St. John the Baptist Parish Church (Filipino: Simbahan ng Parokya ng San Juan Bautista), also known as Liliw Church or Lilio Church, is one of the Roman Catholic churches in Liliw, Laguna, Philippines. Its feast is celebrated every August 29 known as the Martyrdom of St. John the Baptist. The church is known for its red bricked façade and baroque style architecture. The current parish priest is Father Marciano Dijan.
Liliw was established as a reduccion by Franciscan priests Juan de Plasencia and Diego Oropesa in 1578. It was annexed as a visita of Nagcarlan until it became an independent parish with Father Miguel de San Lucas as first parish priest in 1605 by the Franciscan missionaries. The first church was built in wood in 1620. A stronger stone church was built from 1643 to 1646 and was partially destroyed during the 1880 Luzon earthquake. It was reconstructed in 1885 and was partially burned in April 6, 1898.
The church, which is designed in baroque style, is adorned with red bricks.
The most prominent and notable part of the church is the façade is made of striking red bricks and adobe. On top of the wooden door entrance is a white sculpted image of the Baptism of Jesus by St. John the Baptist. It also contains stained glass images along with red bricked columns.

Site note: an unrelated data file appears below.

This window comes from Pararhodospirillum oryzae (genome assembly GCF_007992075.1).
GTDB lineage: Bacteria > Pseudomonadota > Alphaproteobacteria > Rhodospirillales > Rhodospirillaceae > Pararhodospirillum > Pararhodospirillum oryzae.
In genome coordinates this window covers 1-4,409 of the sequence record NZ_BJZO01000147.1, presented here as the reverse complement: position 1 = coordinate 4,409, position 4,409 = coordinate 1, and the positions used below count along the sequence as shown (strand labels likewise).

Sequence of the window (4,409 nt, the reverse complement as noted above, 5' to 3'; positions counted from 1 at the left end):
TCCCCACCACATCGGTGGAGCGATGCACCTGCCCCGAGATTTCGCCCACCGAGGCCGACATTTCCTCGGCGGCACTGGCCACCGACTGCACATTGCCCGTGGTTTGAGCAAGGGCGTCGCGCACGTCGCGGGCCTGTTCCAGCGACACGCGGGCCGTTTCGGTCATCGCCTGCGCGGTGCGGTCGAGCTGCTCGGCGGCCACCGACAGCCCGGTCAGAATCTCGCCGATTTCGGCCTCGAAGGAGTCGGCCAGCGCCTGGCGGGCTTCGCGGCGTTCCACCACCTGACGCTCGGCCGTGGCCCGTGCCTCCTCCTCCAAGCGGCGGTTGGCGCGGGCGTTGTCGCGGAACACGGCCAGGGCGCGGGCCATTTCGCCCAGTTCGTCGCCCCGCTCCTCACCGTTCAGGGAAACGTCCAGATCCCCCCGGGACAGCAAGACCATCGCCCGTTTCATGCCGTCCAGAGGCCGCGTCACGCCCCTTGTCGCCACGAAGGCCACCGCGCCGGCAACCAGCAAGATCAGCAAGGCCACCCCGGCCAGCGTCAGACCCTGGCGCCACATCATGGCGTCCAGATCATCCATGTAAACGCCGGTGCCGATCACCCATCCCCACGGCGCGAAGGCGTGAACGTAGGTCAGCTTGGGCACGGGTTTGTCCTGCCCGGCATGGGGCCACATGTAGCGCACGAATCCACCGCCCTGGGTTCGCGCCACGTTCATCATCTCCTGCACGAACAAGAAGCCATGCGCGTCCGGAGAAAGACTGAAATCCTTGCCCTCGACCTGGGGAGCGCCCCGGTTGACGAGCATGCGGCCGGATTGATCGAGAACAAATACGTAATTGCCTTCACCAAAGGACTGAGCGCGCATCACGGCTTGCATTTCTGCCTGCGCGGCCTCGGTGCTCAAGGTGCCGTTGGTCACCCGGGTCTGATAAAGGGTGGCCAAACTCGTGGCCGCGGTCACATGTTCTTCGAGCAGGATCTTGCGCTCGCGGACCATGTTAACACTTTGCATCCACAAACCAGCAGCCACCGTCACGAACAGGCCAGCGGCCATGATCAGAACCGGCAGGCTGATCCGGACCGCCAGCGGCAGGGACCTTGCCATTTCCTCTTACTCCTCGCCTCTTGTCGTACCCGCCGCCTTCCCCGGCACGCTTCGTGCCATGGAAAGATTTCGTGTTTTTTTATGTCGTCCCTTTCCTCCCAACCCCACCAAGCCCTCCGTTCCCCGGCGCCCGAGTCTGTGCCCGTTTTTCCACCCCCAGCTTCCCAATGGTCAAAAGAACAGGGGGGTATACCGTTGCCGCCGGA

The church has three retablos or altars finished in gold leaf. The retablo mayor (main altar) at the center contains thirteen niches across four levels housing statues of saints.At the center of the lowest level contains the tabernacle. The two minor retablos on each side houses four niches of saints. Originally, these two minor retablos were dedicated in honor of the town’s second patron, San Buenaventura and San Antonio de Padua. It was restored by following the description of a visiting friar through the efforts of Director Emmanuel ‘Maning’ Borlaza, Mrs. Concepcion Brosas and the people of Liliw.
Capilla de San Buenaventura
From the church’s entresuelo entrance, a small passageway to the left leads to a small chapel named in honor of the Seraphic Doctor, San Buenaventura through the efforts of Rev. Fr. Philip Atienza. At the center of the chapel is an image of San Buenaventura enclosed in a retablo with narra wood in the patio grounds as its material made by a local Paete carver,Peter Paraiso. A first class relic was also housed in the chapel. In 1664, the image of San Buenaventura wept and sweated blood, with Padre Juan Pastor and 120 witnesses. On the right side of the church’s entrance is the adoration chapel of the church.It was originally the baptisterio of the church. The original marble baptismal font was intact and kept inside the parish museum.
The grounds outside the church have been developed to promote Christian teachings for pilgrims. At the middle of the patio is a white statue of the Sacred Heart of Jesus. On both sides, several elevated white statues of different saints patron of each barangay in the town. The church patio was named, Patio de Sagrada Familia.